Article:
Anonymous Coward says:

Re: Re:

Also, there is a good sized segment of the Chinese population that actually thinks its better to have the oppressive government they have than some of the alternatives. Fear of the chaos from the warlord era hasn’t entirely died out yet, though how much of that is exaggerated by the current government to secure their place I do not know.

Anonymous Coward says:

Re: Re:

here’s the problem: if you don’t understand something, how can you say it is wrong?

I have spent a fair amount of time in China in the last couple of years (and will visit again next month). The American version of freedom isn’t the type of freedom that everyone wants.

Most Chinese people I meet actually take great comfort in known that the Government is working to keep an ordered society in place. They are a remarkably free people, I have only every had one person say to me that they envy my lifestyle. For the most part, they live freely, the work, they do what they want, and they live and eat very well. Their children go to university, the communities are supportive of each other, and generally things work out okay.

No, things in China are not like they are in the West in certain situations, but I have never run into a situation where something could not be done because of a stupid regulation, the reasons are often intelligent and show forethought in assumring that problems don’t occur.

WHile controlling social media sites in the west is an unthinkable crime against “freedom”, in China it is seem as a good way to generally keep the peace. They will be able to use the social sites after, they can use it before, but they cannot use it in the key time frame, to avoid having minor dissent look like major dissent.

The Chinese don’t fear their leaders, in fact for the most part they are very supportive and even somewhat loving towards President Hu. Again, if you don’t experience the situation, you cannot comment on it. You want people who fear their leader (and die as a result), please look at North Korea.

So, how long have you spent in China in the last 5 years? How many times have you sat down with real chinese people in china to have dinner, watch the TV news, and chat about the world?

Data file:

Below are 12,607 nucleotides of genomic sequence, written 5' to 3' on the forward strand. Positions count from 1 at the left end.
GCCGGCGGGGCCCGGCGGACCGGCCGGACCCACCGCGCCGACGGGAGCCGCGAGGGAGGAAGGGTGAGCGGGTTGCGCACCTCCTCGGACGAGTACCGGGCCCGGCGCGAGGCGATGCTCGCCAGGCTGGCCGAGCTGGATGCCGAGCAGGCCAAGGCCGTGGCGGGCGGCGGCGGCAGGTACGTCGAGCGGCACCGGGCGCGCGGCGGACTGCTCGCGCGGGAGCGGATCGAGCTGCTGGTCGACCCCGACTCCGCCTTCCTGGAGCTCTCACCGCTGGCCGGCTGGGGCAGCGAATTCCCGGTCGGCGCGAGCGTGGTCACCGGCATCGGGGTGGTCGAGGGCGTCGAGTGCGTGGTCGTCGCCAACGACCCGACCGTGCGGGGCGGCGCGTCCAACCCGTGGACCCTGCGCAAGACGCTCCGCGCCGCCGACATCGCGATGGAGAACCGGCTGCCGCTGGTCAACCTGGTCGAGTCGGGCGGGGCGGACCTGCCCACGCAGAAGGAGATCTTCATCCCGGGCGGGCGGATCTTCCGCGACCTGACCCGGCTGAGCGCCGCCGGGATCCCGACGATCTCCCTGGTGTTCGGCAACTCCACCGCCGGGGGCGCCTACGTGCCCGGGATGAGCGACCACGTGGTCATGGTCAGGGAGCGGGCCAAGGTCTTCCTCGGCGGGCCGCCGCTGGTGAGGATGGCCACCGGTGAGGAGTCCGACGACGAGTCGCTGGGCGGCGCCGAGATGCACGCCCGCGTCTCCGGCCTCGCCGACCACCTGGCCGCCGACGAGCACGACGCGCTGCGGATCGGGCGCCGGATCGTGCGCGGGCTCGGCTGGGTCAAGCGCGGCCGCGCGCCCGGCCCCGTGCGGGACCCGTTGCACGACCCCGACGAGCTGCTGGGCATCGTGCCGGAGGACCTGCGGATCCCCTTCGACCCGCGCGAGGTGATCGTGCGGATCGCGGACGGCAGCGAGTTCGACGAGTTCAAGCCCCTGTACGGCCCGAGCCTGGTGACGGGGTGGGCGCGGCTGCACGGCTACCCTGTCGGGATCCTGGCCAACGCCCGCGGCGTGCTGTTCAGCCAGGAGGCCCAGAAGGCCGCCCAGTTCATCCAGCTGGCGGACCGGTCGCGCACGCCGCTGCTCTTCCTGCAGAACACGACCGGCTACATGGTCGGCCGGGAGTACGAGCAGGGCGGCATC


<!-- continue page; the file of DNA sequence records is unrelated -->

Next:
brent says:

Re: Re: Re:

i completely agree, my dad has lived there the last 11 years, i lived there in middle school and visit him twice a year.

much of their lifestyle is very free. you wont see someone spill coffee and then have the ability to sue the company that made the coffee. There is alot more personal responsibility over there and so people dont have to worry about all sorts of regulations on things that usually don’t need regulation but just common sense.

Mike Masnick (profile) says:

Re: Re: Re:

I have spent a fair amount of time in China in the last couple of years (and will visit again next month). The American version of freedom isn’t the type of freedom that everyone wants.

Yup. Which is why I wrote in the post: “Now, many don’t seem to care one way or another — and so it doesn’t impact those people either way.” So why is it that you’re claiming I was presenting things otherwise?

I said many people are fine with it, and believe the gov’t is protecting them (I’ve written that before as well).

Courtney (profile) says:

From the outside world

A commenter over on Current TV, where I first saw this one, posed the question of why we do business with China and not with Cuba. We all know the answer to that one. What I find interesting is that all of two articles I’ve seen have mentioned any reaction at all by the US Gov’t, and the reaction was noncommital. Again, we all know the answer to “Why China if not Cuba?”, but someone should call them out on this one.

One last thing – Apparently, it’s not just the websites being blocked. The London Times is reporting that various people – some of whom had relations or were actually involved with the 1989 protests, and at least one who was merely an advocate for the protestors’ rights – have been taken from their homes and placed under house arrest, or ‘urged’ to leave the capital for the anniversary. Now, I don’t know if this has happened in past years, but if not, it sounds to me like the CCP is getting nervous about something.


Anonymous Coward says:

Yes its more free as long as your kidneys aren’t compatible with someone in power….or you enjoy meditating (falun gong etc)…so you get slammed into prison and tortured then have your organs removed (whilst alive and conscious) and then sold to the highest bidder….

What I don’t get is..why don’t people use random programs to distribute information…such as the chat system in various RPGs….or randomly selected and agreed upon forums etc….China can’t shut everything down everytime there’s an event or they’d pretty much have to block the entire internet 24/7